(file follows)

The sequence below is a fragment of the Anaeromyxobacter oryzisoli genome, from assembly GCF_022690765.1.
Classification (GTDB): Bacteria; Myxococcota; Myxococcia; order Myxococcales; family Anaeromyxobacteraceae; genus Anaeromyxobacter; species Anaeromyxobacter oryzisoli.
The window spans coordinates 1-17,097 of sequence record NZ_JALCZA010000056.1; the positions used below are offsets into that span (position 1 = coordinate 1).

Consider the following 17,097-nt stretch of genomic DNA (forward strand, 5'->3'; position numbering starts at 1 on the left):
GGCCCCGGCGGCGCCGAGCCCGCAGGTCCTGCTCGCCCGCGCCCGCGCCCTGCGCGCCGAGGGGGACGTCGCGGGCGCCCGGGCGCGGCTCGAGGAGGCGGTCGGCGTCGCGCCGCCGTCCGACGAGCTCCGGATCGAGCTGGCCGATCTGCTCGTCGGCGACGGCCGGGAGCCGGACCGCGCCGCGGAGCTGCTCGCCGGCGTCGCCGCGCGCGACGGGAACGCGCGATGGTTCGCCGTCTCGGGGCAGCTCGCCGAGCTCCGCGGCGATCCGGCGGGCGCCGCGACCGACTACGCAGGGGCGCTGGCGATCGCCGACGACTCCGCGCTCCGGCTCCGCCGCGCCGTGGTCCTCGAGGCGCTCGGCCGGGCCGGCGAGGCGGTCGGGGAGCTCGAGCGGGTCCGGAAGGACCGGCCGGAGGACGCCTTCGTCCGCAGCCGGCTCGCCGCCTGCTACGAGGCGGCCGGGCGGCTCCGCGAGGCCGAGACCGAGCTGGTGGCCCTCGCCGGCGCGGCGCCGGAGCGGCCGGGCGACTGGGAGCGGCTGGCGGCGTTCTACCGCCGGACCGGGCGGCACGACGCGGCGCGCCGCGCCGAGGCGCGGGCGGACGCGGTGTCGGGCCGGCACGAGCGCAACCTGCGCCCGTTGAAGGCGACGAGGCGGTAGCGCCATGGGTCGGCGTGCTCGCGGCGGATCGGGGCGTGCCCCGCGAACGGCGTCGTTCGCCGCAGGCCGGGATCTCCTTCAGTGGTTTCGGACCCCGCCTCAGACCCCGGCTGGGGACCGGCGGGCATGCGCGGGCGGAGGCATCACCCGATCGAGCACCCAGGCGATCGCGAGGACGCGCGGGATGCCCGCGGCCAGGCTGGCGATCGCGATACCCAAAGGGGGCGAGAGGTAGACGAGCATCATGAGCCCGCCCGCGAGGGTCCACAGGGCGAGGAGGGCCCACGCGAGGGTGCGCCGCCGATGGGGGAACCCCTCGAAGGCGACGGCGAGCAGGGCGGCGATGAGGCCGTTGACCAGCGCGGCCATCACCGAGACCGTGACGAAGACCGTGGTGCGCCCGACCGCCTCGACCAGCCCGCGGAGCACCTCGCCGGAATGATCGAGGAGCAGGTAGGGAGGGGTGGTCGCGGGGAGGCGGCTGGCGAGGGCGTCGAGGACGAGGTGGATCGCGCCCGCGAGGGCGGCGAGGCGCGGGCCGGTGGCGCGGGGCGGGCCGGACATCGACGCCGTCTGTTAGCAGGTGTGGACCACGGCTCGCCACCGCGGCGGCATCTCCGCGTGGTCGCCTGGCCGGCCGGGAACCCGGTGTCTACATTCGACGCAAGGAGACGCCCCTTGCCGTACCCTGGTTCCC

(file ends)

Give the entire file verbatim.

The sequence below is a fragment of the Anaeromyxobacter oryzisoli genome, from assembly GCF_022690765.1.
Classification (GTDB): Bacteria; Myxococcota; Myxococcia; order Myxococcales; family Anaeromyxobacteraceae; genus Anaeromyxobacter; species Anaeromyxobacter oryzisoli.
The window spans coordinates 1-17,097 of sequence record NZ_JALCZA010000056.1; the positions used below are offsets into that span (position 1 = coordinate 1).

Consider the following 17,097-nt stretch of genomic DNA (forward strand, 5'->3'; position numbering starts at 1 on the left):
GGCCCCGGCGGCGCCGAGCCCGCAGGTCCTGCTCGCCCGCGCCCGCGCCCTGCGCGCCGAGGGGGACGTCGCGGGCGCCCGGGCGCGGCTCGAGGAGGCGGTCGGCGTCGCGCCGCCGTCCGACGAGCTCCGGATCGAGCTGGCCGATCTGCTCGTCGGCGACGGCCGGGAGCCGGACCGCGCCGCGGAGCTGCTCGCCGGCGTCGCCGCGCGCGACGGGAACGCGCGATGGTTCGCCGTCTCGGGGCAGCTCGCCGAGCTCCGCGGCGATCCGGCGGGCGCCGCGACCGACTACGCAGGGGCGCTGGCGATCGCCGACGACTCCGCGCTCCGGCTCCGCCGCGCCGTGGTCCTCGAGGCGCTCGGCCGGGCCGGCGAGGCGGTCGGGGAGCTCGAGCGGGTCCGGAAGGACCGGCCGGAGGACGCCTTCGTCCGCAGCCGGCTCGCCGCCTGCTACGAGGCGGCCGGGCGGCTCCGCGAGGCCGAGACCGAGCTGGTGGCCCTCGCCGGCGCGGCGCCGGAGCGGCCGGGCGACTGGGAGCGGCTGGCGGCGTTCTACCGCCGGACCGGGCGGCACGACGCGGCGCGCCGCGCCGAGGCGCGGGCGGACGCGGTGTCGGGCCGGCACGAGCGCAACCTGCGCCCGTTGAAGGCGACGAGGCGGTAGCGCCATGGGTCGGCGTGCTCGCGGCGGATCGGGGCGTGCCCCGCGAACGGCGTCGTTCGCCGCAGGCCGGGATCTCCTTCAGTGGTTTCGGACCCCGCCTCAGACCCCGGCTGGGGACCGGCGGGCATGCGCGGGCGGAGGCATCACCCGATCGAGCACCCAGGCGATCGCGAGGACGCGCGGGATGCCCGCGGCCAGGCTGGCGATCGCGATACCCAAAGGGGGCGAGAGGTAGACGAGCATCATGAGCCCGCCCGCGAGGGTCCACAGGGCGAGGAGGGCCCACGCGAGGGTGCGCCGCCGATGGGGGAACCCCTCGAAGGCGACGGCGAGCAGGGCGGCGATGAGGCCGTTGACCAGCGCGGCCATCACCGAGACCGTGACGAAGACCGTGGTGCGCCCGACCGCCTCGACCAGCCCGCGGAGCACCTCGCCGGAATGATCGAGGAGCAGGTAGGGAGGGGTGGTCGCGGGGAGGCGGCTGGCGAGGGCGTCGAGGACGAGGTGGATCGCGCCCGCGAGGGCGGCGAGGCGCGGGCCGGTGGCGCGGGGCGGGCCGGACATCGACGCCGTCTGTTAGCAGGTGTGGACCACGGCTCGCCACCGCGGCGGCATCTCCGCGTGGTCGCCTGGCCGGCCGGGAACCCGGTGTCTACATTCGACGCAAGGAGACGCCCCTTGCCGTACCCTGGTTCCC